If you’re a physician who owns a private practice, your livelihood depends on the continued success of your business. You may have gotten into your profession to help others, but you cannot continue with this goal unless you can “keep the lights on” at your practice.
When divorcing as a medical professional in New Jersey you must consider how your business will fit into the divorce settlement. Your medical practice is likely a relevant marital asset, and it can be a headache to deal with if you don’t work with NJ men’s divorce lawyers for doctors.
Is My Practice A Marital Asset?
Most doctors’ practices will be considered a marital asset in their divorce. If you established or grew your practice during the marriage, your spouse is entitled to a portion of the practice’s value. However, if you had a thriving and well-established practice before ever getting married, there is a case to be made for it to be classified as a non-marital asset.
If your practice is still growing during your divorce and you manage to retain ownership, don’t let this headache happen in the future. You should consider potential issues that may pop up if you’re still building your practice when you remarry. One way to protect your medical practice in New Jersey divorce is to draft a prenuptial agreement the next time you’re thinking about walking down the aisle.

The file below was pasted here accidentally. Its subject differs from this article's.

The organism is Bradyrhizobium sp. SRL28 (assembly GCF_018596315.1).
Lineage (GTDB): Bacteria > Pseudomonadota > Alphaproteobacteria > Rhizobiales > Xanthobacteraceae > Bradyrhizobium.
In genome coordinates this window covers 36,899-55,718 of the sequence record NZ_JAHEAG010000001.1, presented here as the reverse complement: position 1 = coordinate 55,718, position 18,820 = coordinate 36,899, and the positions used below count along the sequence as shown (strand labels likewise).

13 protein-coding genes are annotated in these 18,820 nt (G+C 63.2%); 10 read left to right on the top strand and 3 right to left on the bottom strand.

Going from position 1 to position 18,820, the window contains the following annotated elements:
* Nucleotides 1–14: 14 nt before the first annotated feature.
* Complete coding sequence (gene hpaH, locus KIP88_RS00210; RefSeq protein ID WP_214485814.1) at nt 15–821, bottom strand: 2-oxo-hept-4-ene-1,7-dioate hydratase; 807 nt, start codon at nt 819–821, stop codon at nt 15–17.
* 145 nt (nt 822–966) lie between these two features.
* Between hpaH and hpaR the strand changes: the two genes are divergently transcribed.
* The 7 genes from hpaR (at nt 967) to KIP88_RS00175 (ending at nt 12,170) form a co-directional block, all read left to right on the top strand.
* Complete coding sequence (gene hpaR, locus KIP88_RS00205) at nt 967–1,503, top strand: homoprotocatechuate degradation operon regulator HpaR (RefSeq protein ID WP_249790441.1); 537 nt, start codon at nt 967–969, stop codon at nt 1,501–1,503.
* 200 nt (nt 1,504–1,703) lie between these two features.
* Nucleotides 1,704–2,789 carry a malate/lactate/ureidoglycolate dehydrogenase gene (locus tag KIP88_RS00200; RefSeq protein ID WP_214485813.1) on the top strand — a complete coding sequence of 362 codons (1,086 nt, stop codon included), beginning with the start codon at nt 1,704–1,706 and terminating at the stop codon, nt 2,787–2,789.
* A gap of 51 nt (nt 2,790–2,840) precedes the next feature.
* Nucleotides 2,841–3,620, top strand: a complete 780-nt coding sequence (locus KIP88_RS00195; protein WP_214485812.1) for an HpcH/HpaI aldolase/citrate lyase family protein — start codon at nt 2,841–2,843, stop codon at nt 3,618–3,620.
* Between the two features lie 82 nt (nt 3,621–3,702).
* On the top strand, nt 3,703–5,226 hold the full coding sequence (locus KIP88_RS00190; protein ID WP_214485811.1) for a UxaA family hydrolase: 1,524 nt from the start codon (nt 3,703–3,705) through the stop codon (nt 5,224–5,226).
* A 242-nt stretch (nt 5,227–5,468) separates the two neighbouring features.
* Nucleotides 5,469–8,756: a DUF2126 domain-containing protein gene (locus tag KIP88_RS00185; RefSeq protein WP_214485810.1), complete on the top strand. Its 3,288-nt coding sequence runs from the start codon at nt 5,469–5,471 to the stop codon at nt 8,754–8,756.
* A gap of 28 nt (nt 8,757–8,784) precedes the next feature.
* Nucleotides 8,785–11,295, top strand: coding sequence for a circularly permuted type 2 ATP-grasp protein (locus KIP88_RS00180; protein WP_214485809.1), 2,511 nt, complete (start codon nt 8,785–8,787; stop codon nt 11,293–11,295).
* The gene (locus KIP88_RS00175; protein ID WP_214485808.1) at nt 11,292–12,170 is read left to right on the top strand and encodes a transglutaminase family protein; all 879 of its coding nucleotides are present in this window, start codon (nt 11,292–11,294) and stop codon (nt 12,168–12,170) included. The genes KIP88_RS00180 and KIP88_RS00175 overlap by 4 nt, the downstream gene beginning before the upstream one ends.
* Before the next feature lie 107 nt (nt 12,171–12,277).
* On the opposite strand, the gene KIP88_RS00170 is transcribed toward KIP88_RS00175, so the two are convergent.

How Value Is Determined
The right family law attorney can help you maintain your medical practice independently after divorce, but first you’ll need an accurate valuation of your practice to ensure you don’t suffer unnecessary financial burden. Your NJ divorce lawyers for medical professionals will generally consult an appraiser to value your practice. They may also retain a financial neutral and other experts who can accurately evaluate the practice’s finances and ensure your divorce settlement is equitable.
It’s important to consider the present value of the practice in addition to its future earning potential. Your spouse’s attorney may argue that the practice is more valuable than the price you could get for it if you sold it today. This is why it’s so important to receive an accurate valuation before your attorney begins negotiations.
Will I Have to Sell My Practice?
In general, the claim made in the divorce is against the value of your practice, not the practice itself. Your spouse’s attorney is less interested in splitting up your practice and more interested in ensuring your spouse receives a compensatory amount of assets. In fact, in many jurisdictions, a non-physician cannot own a medical practice or employ a physician. Therefore, if your spouse is not a physician, he or she cannot take over a share of the medical practice as part of a divorce settlement. Always discuss your circumstances with your attorney first, but in most cases you can reassure your partners and employees that you will retain control of your portion of the practice. Even if your spouse is also a physician and you went into practice together, she can likely be bought out using other marital assets.
Divorce for medical doctors in NJ doesn’t have to be devastating. The Micklin Law Group’s team of attorneys for men’s and fathers’ rights is here to help support you during this challenging time. We want to ease the burden of divorce by aggressively fighting to keep you in control of your medical practice. Contact our team to learn how we can help.